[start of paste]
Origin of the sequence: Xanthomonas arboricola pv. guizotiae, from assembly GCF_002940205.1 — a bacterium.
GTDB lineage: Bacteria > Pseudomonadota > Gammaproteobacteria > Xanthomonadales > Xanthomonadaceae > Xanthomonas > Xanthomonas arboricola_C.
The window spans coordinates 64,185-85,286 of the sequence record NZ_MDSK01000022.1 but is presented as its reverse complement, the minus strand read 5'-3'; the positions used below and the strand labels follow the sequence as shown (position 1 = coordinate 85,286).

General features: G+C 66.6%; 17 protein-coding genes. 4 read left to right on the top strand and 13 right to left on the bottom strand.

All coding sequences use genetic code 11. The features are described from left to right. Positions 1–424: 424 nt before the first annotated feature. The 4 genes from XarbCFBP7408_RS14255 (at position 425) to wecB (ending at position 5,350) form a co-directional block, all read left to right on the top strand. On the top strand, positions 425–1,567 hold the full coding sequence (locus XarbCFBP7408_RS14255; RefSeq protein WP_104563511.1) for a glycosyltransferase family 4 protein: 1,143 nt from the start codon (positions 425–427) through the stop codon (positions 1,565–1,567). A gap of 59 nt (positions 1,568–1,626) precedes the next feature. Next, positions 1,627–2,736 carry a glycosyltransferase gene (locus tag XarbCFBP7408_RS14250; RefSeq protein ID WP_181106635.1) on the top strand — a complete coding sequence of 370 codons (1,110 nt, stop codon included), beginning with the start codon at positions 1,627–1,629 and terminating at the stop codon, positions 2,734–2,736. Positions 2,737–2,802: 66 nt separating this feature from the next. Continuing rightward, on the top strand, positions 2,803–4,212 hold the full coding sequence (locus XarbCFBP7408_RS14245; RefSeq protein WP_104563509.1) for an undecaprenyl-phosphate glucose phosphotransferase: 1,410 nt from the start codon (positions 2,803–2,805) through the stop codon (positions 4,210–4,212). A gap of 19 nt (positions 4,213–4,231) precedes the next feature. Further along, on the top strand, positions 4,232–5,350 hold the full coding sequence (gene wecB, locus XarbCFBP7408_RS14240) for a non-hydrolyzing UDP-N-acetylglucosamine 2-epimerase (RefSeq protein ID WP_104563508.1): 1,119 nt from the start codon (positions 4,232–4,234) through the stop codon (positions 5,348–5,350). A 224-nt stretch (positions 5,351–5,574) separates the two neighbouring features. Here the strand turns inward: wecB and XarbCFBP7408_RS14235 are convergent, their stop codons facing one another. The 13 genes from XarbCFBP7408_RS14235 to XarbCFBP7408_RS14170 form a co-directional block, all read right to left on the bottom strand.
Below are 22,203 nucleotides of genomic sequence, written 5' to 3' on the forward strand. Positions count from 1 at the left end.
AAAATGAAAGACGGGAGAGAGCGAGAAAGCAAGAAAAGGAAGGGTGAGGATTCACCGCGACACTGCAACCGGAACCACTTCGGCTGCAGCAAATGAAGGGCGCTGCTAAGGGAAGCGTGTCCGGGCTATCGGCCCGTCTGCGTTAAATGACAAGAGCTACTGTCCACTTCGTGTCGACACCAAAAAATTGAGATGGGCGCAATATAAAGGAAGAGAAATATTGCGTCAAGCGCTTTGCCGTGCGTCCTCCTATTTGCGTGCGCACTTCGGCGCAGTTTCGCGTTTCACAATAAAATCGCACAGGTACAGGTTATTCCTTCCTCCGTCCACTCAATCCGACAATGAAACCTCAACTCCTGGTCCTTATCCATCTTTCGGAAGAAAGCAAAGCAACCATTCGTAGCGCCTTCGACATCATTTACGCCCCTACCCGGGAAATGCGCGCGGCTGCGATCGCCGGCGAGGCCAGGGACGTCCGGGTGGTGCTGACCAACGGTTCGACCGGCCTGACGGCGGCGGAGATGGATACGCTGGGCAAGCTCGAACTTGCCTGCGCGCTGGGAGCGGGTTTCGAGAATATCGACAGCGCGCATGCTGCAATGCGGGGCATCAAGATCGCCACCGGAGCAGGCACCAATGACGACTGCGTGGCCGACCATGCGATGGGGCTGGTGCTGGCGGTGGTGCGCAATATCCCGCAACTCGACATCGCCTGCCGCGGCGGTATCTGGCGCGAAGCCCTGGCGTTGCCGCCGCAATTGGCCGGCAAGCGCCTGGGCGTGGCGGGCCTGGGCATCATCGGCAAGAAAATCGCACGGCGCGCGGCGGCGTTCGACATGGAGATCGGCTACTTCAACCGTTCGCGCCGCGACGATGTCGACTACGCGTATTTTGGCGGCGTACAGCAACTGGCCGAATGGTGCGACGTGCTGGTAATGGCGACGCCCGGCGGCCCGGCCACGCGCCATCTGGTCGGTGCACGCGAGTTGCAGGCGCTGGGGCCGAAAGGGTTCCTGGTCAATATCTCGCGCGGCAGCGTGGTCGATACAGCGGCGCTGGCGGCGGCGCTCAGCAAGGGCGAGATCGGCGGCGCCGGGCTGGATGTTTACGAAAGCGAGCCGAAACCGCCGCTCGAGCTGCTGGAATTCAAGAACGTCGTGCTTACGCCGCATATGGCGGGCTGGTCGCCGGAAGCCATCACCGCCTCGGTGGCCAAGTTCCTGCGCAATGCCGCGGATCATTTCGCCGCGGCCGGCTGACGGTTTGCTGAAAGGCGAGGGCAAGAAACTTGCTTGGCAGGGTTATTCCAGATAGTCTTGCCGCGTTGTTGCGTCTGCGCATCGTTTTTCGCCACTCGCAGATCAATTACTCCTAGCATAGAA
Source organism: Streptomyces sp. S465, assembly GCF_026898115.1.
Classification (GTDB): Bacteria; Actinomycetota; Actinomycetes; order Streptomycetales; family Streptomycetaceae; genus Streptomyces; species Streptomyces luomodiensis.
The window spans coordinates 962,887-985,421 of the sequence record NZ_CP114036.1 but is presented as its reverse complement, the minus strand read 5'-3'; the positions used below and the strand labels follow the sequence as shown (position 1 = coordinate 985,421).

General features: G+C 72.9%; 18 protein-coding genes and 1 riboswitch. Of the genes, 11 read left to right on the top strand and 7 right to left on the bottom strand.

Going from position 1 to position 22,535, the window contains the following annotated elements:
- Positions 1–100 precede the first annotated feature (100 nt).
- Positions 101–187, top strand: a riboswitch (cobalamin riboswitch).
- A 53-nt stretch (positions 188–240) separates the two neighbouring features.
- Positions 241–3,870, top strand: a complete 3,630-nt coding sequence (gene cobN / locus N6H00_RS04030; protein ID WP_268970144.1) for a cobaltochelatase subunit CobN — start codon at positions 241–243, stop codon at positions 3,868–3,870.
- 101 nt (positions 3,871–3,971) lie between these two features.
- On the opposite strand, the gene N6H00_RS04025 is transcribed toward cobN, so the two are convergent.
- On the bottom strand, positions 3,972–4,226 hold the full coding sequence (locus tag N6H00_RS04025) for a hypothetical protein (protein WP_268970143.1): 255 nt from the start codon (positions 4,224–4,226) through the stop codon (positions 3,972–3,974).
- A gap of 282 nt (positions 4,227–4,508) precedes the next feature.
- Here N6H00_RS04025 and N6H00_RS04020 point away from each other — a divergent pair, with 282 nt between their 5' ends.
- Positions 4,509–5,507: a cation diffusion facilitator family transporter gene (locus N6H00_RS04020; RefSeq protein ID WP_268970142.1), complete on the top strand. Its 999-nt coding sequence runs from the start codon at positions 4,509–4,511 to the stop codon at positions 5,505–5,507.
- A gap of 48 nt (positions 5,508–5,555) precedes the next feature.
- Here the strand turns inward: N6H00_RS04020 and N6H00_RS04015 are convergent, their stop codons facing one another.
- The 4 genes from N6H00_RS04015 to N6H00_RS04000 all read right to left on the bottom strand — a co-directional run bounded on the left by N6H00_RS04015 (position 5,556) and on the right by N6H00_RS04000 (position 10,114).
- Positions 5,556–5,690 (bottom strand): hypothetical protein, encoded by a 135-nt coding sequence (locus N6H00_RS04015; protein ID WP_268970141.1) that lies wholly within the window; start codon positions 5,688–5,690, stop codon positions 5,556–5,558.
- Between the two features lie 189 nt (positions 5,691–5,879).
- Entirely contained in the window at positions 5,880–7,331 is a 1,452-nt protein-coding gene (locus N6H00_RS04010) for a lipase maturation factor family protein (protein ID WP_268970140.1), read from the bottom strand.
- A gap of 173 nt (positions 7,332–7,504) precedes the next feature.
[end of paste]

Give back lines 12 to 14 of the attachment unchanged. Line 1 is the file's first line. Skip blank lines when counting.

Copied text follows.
Going from position 1 to position 22,535, the window contains the following annotated elements:
- Positions 1–100 precede the first annotated feature (100 nt).
- Positions 101–187, top strand: a riboswitch (cobalamin riboswitch).